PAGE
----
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Topic: Interfacing a 7 Wire Load Sensor having two sense wires (Read 198 times) previous topic - next topic

atf_atf_atf

Hello everyone, I have been unsuccessful in finding a solution to my problem of interfacing a 7-wire load-cell (strain-gauge type. 2 for Excitation, 2 for Signal/Output, 2 for Sense and a Shield) to my Arduino UNO. I have successfully interfaced and received weight data from it using a HX711 module but have recently realised that the HX711 IC does not support four-terminal sensing.  :smiley-eek-blue:

I have decided to modify the circuit by using an instrumentation amplifier and an 24bit A/D converter instead, as suggested by this topic in the Arduino Forum. This, and the Wikipedia page on four-terminal sensing have been the most helpful so far, but I still have some questions before I dig another hole and jump in...

The Wikipedia page says that four-terminal sensing has 2 pairs of wires " current-carrying" and "voltage-sensing". So, the Sense wires are the former and the Excitation wires are the latter, since these two pairs (Ex+/Sen+ and Ex-/Sen-) are shorted inside the load cell.
BUT
.. the Excitation wires are the ones that supply the stabilized voltage to the Wheatstone-bridge, then how can they be the ones that are the "voltage-sensing" ones? Aren't the Signal wires used for that?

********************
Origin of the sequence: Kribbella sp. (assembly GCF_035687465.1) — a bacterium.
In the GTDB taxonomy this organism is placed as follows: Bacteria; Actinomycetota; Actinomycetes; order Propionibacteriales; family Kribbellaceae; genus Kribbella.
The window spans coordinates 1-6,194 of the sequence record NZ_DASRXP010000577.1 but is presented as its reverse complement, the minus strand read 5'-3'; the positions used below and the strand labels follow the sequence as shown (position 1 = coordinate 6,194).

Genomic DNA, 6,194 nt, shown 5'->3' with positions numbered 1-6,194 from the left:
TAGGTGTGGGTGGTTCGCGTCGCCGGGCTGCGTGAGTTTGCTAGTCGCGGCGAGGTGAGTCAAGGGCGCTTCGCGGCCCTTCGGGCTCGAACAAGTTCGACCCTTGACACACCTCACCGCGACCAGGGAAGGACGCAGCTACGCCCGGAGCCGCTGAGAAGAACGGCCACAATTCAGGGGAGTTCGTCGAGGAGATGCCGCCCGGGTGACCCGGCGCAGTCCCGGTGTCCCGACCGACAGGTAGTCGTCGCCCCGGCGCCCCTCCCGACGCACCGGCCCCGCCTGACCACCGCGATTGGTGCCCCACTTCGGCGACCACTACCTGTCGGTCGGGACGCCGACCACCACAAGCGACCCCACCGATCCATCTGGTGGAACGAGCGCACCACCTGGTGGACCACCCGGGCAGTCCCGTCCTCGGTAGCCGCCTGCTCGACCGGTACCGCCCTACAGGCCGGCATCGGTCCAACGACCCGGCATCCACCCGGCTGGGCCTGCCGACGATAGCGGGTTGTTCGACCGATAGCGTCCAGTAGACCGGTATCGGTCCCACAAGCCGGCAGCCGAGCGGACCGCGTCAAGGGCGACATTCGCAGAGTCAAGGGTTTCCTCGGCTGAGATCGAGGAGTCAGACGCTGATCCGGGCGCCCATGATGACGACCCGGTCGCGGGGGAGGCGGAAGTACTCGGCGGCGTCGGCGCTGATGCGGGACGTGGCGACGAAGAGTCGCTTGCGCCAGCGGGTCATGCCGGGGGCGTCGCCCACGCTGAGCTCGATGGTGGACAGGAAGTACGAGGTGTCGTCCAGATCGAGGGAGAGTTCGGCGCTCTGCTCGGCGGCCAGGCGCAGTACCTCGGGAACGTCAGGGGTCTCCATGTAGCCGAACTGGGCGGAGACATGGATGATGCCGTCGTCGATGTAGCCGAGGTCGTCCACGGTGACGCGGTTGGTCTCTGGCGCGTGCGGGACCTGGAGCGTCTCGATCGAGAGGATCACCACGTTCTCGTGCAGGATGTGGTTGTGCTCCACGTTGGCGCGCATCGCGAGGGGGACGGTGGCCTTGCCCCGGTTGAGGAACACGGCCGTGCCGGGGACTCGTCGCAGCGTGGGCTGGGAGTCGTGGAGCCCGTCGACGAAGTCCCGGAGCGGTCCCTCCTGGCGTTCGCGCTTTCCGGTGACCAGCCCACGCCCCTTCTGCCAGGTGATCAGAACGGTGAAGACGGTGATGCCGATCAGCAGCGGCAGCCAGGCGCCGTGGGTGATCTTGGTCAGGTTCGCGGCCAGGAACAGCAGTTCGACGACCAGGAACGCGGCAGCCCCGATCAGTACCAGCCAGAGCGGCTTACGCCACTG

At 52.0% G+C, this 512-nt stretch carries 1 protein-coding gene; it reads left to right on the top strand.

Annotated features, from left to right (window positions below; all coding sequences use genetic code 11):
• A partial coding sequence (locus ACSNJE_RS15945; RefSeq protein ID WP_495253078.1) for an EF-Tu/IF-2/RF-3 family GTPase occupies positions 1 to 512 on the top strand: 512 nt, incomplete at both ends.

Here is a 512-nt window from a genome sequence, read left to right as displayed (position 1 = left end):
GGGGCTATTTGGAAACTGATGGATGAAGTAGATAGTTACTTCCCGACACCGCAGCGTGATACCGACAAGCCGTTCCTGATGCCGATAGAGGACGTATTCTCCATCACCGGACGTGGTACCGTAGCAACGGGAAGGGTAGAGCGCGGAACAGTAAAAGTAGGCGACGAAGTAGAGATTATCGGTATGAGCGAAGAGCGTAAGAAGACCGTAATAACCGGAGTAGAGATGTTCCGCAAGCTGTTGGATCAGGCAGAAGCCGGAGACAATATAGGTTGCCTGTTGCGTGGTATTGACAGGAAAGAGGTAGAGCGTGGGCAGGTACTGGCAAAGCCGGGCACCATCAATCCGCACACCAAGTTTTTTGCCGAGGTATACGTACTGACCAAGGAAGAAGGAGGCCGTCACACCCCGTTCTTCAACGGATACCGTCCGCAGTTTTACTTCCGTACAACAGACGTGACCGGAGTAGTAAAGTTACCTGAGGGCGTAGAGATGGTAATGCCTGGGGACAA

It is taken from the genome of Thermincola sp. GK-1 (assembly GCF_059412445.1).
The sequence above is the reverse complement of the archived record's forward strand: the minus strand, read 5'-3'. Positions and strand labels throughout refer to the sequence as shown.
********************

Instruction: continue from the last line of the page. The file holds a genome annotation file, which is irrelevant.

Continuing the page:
Also, as I understand (correctly, I hope), that supplying a constant current is more important than a constant voltage in order to compensate for wire resistance and temperature changes so that the calibration remains intact over time. Is this correct? If yes, then which pair should I use for that? Sense or Excitation, or both?

Summing up all the above blathering, HOW to interface a 7-wire force transducer to an Arduino UNO?

Any suggestions or ideas are welcome...

outsider

Can you post a link to that sensor's datasheet?

atf_atf_atf

Sorry, this load cell is part of an OEM in line checkweigher in an factory. I have searched intensively throughout the web for any information specific to the cell but there isn't any.

The resistances between the wire-pairs are as in the attached file "ohmPairTable.png", deduced using a digital multimeter.

DaveEvans

The sense wires are only needed if the leads between the load cell and ADC/microprocessor are long, as they allow the micro to account for the voltage drop in the current-carrying excitation wires.

You will find more information if you google six wire load cell  (rather than googling seven wire load cell).

If it is important for your application to use the sense wires, I suggest trying this: http://www.ti.com/tool/ADS1232REF

atf_atf_atf

#4
Oct 17, 2018, 11:16 pm Last Edit: Oct 17, 2018, 11:24 pm by atf_atf_atf Reason: Inclusion of more data related to the problem
Quote
The sense wires are only needed if the leads between the load cell and ADC/microprocessor are long, as they allow the micro to account for the voltage drop in the current-carrying excitation wires.